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Assessing the impact of the organizational layer on your process

Topics to address in your proposal process documentation

Within the MustWin Process Architecture we divide the organizational layer into the following areas: Executive, Approaches, and Resources. The organizational layer forms a context that impacts your ability to win bids. But it can’t necessarily be accounted for as inputs to the process. It’s not part of the process flow, but it impacts every step of the process flow. It is roughly analogous to style in writing, only it’s the management style of the environment your process operates in. 

Your win rate depends on adapting your process to this environment. Instead of steps and procedures, this will often take the form of communication and guidance to help stakeholders address these considerations. A simple checklist or table may be all it takes. However, failing to anticipate these considerations will likely mean win rate reducing delays, ad hoc decisions, and unnecessary conflict made against your proposal deadline.

Executive: Decisions, oversight, and authority

How do these impact the process and stakeholders? Does any existing process account for them?

  • Decisions and approvals. Where are decisions required in the process? Who may make which decisions? Who participates? Under what circumstances? Are there any circumstances in which decision making is not communicating, managing, and monitoring expectations? Expectations exist in all directions. What should people expect from their stakeholders? What do the stakeholders expect? How are expectations communicated and managed? What happens when expectations aren’t met? Every step in every process should address expectation management.
  • Strategic planning, positioning, and messaging. How are the organization's strategies articulated and how does this impact the pursuit and proposal processes?
  • Defining quality standards. Is proposal quality defined? What is sufficient regarding quality? How is quality validated? How to assess the quality of completion should be built into every goal and every step of the process. 
  • Priority setting. What priorities impact processes and stakeholders? How should competing priorities be resolved?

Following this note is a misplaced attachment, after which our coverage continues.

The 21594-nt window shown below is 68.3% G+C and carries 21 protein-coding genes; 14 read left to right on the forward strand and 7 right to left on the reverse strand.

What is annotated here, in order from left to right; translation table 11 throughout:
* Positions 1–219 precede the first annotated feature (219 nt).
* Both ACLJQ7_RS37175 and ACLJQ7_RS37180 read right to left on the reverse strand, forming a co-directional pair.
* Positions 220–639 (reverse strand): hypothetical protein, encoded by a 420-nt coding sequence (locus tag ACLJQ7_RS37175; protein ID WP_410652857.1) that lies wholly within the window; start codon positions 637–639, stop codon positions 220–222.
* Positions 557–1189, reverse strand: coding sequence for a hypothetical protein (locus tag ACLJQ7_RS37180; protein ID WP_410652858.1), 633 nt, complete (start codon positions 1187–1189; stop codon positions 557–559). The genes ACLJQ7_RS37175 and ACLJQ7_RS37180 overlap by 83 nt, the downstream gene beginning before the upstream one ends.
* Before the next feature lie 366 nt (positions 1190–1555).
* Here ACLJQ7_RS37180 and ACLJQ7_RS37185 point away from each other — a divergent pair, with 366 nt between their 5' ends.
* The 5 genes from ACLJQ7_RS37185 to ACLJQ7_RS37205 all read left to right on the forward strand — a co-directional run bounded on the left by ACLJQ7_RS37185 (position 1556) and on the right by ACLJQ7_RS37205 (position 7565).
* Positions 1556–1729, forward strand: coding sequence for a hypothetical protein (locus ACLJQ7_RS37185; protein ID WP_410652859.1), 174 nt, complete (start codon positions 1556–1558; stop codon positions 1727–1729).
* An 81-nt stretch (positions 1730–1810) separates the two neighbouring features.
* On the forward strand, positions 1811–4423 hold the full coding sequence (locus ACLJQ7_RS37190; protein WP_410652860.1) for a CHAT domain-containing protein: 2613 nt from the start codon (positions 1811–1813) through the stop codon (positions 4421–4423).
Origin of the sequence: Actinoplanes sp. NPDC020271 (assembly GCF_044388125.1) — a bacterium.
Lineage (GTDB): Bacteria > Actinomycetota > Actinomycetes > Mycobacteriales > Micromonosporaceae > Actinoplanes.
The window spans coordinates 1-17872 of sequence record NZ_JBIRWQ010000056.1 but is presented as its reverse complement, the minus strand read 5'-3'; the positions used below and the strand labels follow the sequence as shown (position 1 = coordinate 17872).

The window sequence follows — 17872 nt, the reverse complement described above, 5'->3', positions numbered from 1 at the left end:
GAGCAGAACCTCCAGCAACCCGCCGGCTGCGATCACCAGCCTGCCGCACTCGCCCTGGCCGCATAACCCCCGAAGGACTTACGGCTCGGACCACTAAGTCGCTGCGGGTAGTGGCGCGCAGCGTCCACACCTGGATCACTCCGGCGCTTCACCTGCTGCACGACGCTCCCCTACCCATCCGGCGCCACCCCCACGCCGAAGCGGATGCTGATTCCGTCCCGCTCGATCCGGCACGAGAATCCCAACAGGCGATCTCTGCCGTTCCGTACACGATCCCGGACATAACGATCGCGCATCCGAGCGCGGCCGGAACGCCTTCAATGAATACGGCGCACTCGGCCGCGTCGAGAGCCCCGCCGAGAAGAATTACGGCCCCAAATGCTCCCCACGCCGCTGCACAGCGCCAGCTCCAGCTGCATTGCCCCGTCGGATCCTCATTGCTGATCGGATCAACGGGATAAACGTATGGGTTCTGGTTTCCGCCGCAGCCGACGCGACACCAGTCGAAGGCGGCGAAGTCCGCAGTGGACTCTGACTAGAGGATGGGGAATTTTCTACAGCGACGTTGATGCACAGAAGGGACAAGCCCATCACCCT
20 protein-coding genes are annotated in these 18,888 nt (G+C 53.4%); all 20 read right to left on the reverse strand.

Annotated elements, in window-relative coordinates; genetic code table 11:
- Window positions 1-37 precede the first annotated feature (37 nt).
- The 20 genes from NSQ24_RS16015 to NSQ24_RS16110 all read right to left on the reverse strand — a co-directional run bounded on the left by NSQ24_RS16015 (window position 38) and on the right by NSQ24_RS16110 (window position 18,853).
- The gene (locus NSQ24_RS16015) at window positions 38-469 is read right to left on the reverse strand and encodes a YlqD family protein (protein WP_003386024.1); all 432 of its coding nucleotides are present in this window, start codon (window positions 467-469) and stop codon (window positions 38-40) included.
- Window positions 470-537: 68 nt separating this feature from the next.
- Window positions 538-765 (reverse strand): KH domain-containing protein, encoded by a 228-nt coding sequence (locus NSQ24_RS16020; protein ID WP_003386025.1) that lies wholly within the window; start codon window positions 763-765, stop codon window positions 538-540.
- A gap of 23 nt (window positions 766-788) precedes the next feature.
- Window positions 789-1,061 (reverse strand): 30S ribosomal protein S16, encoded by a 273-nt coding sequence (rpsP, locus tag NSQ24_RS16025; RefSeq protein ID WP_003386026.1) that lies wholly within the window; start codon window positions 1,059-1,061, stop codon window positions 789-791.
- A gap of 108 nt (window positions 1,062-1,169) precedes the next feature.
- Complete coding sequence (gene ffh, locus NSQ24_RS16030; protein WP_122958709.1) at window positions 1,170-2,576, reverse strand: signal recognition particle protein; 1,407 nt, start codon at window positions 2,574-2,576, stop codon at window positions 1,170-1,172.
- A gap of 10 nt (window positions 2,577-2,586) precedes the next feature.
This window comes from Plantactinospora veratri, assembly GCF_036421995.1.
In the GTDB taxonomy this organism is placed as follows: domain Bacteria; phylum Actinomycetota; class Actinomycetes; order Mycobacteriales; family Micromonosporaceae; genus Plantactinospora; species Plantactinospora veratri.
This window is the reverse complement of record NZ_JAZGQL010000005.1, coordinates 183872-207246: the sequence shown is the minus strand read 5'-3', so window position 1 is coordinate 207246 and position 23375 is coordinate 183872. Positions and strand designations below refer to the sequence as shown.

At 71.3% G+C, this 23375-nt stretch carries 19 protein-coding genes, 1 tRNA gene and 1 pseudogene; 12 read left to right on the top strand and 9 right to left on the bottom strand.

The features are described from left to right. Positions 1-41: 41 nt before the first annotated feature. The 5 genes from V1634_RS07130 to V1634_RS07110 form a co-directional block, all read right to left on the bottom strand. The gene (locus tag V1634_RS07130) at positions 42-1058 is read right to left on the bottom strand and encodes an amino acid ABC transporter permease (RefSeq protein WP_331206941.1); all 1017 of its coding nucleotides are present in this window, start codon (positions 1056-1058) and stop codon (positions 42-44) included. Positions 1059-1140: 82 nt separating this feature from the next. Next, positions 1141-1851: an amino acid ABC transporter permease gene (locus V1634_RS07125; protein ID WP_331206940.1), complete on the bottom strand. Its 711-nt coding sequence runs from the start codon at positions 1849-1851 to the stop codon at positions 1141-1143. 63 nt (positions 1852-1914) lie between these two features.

• Conflict resolution. Can conflicts in resources, approach, policy, goals, or procedures be anticipated? 
  • Culture. What values, both declared and undeclared, impact the process and stakeholders? Is the organization risk averse or risk tolerant? Is quality really the priority people think it is? Is the organization mission focused? How will the organization’s culture impact the process and stakeholders, and how can the process impact the organization’s culture? 

Approaches: Processes and procedures that cross boundaries, set organizational standards, or are strategic in nature

How do these impact the process and stakeholders? Does any existing process account for them?

  • Bid/no bid decisions. Which pursuits will be bid, which will be canceled, and why?
  • Insource vs outsource. Does the organization have a preference? How does that impact staffing the pursuit?
  • Centralization vs decentralization. Where are decisions made? Where are resources located? 
  • Consistent and planned vs reactive and ad hoc. Does the organization do things carefully, predictably, or chaotically? Are processes defined or made up as people go along?
  • Authoritarian vs collaborative. Are things done by individual assignment, decision, and approval, or are they done by groups and consensus? 
  • Structure, hierarchy, escalation, delegation. How the organization is structured is different from how it makes decisions. However, escalations and delegations are ways of mapping decision making to the organizational structure. They define an approach to decision making that is often absent but is incredibly helpful for resolving issues against a deadline.
  • Remote vs collocation. Does the organization have preferences regarding how or when work is performed remotely vs being performed with staff collocated?

Resources: Ensuring that the organization has the people, facilities, and equipment needed to function

How do these impact the process and stakeholders? Does any existing process account for them?

  • Oversight of logistics. Think of the resources requirements for winning the pursuit as a supply chain. How will the organization identify and supply the resources required? What stakeholders will be involved and what will they be required to do? What will happen as resource requirements change during the pursuit?
  • Sourcing and strategic relationships. Once you know what resources you need, where will you find them? How will you source them? This often depends on strategic relationships, both inside and outside an organization.  
  • Budgets and finance. All resources have costs, although they may be accounted for in different ways. Within your organization, how are resource budgets defined and managed? This will impact the procedures you need to follow, not only to launch a pursuit, but also to make changes during a pursuit. 
  • Procedures for allocating resources. Once resources are identified and accounted for, they have to be assigned. But nearly all pursuits require support outside of the organization that controls the pursuit. The procedures required to allocate the resources that have been authorized impact your ability to staff and manage the pursuit.
     

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